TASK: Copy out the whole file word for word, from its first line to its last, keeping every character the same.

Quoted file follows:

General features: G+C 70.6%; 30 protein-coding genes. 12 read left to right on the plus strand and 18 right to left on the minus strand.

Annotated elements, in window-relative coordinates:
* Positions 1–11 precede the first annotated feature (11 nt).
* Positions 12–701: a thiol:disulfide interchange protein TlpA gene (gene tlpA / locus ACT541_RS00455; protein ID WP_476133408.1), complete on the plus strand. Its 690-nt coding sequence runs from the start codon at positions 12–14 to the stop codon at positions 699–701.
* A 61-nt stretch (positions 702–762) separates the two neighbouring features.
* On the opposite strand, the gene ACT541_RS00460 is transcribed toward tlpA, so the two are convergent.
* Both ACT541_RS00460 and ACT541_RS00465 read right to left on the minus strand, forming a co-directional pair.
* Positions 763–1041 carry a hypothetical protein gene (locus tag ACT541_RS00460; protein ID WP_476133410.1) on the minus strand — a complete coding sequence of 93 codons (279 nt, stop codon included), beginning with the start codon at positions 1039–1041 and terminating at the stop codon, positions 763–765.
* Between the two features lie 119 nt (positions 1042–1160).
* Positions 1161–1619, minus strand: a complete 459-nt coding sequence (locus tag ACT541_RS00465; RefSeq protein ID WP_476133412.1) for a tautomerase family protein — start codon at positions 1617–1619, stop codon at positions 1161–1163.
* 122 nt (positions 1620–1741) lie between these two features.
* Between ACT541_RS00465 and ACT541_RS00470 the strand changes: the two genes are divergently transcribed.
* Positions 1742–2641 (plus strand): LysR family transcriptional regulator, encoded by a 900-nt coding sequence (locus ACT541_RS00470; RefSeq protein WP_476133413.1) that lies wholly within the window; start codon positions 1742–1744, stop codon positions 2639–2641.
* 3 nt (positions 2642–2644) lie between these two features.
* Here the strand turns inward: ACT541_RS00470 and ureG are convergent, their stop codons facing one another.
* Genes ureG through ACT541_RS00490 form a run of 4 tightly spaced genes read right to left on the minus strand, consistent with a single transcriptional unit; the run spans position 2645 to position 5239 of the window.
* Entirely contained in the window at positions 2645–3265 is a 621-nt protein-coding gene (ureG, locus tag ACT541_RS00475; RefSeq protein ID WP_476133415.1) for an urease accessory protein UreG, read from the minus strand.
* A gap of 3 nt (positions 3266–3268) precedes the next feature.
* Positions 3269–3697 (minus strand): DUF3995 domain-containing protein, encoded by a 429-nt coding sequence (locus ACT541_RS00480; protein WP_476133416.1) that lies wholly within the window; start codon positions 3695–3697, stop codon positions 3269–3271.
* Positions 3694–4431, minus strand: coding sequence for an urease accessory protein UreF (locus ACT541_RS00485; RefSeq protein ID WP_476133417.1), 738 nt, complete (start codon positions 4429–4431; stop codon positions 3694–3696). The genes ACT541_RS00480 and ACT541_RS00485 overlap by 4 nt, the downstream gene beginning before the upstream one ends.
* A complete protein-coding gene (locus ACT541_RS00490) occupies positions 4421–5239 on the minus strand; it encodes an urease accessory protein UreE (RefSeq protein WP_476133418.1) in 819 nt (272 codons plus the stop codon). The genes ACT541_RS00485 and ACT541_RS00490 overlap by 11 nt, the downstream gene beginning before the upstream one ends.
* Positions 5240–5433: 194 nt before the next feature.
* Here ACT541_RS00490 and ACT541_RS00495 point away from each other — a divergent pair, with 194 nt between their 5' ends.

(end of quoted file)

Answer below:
General features: G+C 70.6%; 30 protein-coding genes. 12 read left to right on the plus strand and 18 right to left on the minus strand.

Annotated elements, in window-relative coordinates:
* Positions 1–11 precede the first annotated feature (11 nt).
* Positions 12–701: a thiol:disulfide interchange protein TlpA gene (gene tlpA / locus ACT541_RS00455; protein ID WP_476133408.1), complete on the plus strand. Its 690-nt coding sequence runs from the start codon at positions 12–14 to the stop codon at positions 699–701.
* A 61-nt stretch (positions 702–762) separates the two neighbouring features.
* On the opposite strand, the gene ACT541_RS00460 is transcribed toward tlpA, so the two are convergent.
* Both ACT541_RS00460 and ACT541_RS00465 read right to left on the minus strand, forming a co-directional pair.
* Positions 763–1041 carry a hypothetical protein gene (locus tag ACT541_RS00460; protein ID WP_476133410.1) on the minus strand — a complete coding sequence of 93 codons (279 nt, stop codon included), beginning with the start codon at positions 1039–1041 and terminating at the stop codon, positions 763–765.
* Between the two features lie 119 nt (positions 1042–1160).
* Positions 1161–1619, minus strand: a complete 459-nt coding sequence (locus tag ACT541_RS00465; RefSeq protein ID WP_476133412.1) for a tautomerase family protein — start codon at positions 1617–1619, stop codon at positions 1161–1163.
* 122 nt (positions 1620–1741) lie between these two features.
* Between ACT541_RS00465 and ACT541_RS00470 the strand changes: the two genes are divergently transcribed.
* Positions 1742–2641 (plus strand): LysR family transcriptional regulator, encoded by a 900-nt coding sequence (locus ACT541_RS00470; RefSeq protein WP_476133413.1) that lies wholly within the window; start codon positions 1742–1744, stop codon positions 2639–2641.
* 3 nt (positions 2642–2644) lie between these two features.
* Here the strand turns inward: ACT541_RS00470 and ureG are convergent, their stop codons facing one another.
* Genes ureG through ACT541_RS00490 form a run of 4 tightly spaced genes read right to left on the minus strand, consistent with a single transcriptional unit; the run spans position 2645 to position 5239 of the window.
* Entirely contained in the window at positions 2645–3265 is a 621-nt protein-coding gene (ureG, locus tag ACT541_RS00475; RefSeq protein ID WP_476133415.1) for an urease accessory protein UreG, read from the minus strand.
* A gap of 3 nt (positions 3266–3268) precedes the next feature.
* Positions 3269–3697 (minus strand): DUF3995 domain-containing protein, encoded by a 429-nt coding sequence (locus ACT541_RS00480; protein WP_476133416.1) that lies wholly within the window; start codon positions 3695–3697, stop codon positions 3269–3271.
* Positions 3694–4431, minus strand: coding sequence for an urease accessory protein UreF (locus ACT541_RS00485; RefSeq protein ID WP_476133417.1), 738 nt, complete (start codon positions 4429–4431; stop codon positions 3694–3696). The genes ACT541_RS00480 and ACT541_RS00485 overlap by 4 nt, the downstream gene beginning before the upstream one ends.
* A complete protein-coding gene (locus ACT541_RS00490) occupies positions 4421–5239 on the minus strand; it encodes an urease accessory protein UreE (RefSeq protein WP_476133418.1) in 819 nt (272 codons plus the stop codon). The genes ACT541_RS00485 and ACT541_RS00490 overlap by 11 nt, the downstream gene beginning before the upstream one ends.
* Positions 5240–5433: 194 nt before the next feature.
* Here ACT541_RS00490 and ACT541_RS00495 point away from each other — a divergent pair, with 194 nt between their 5' ends.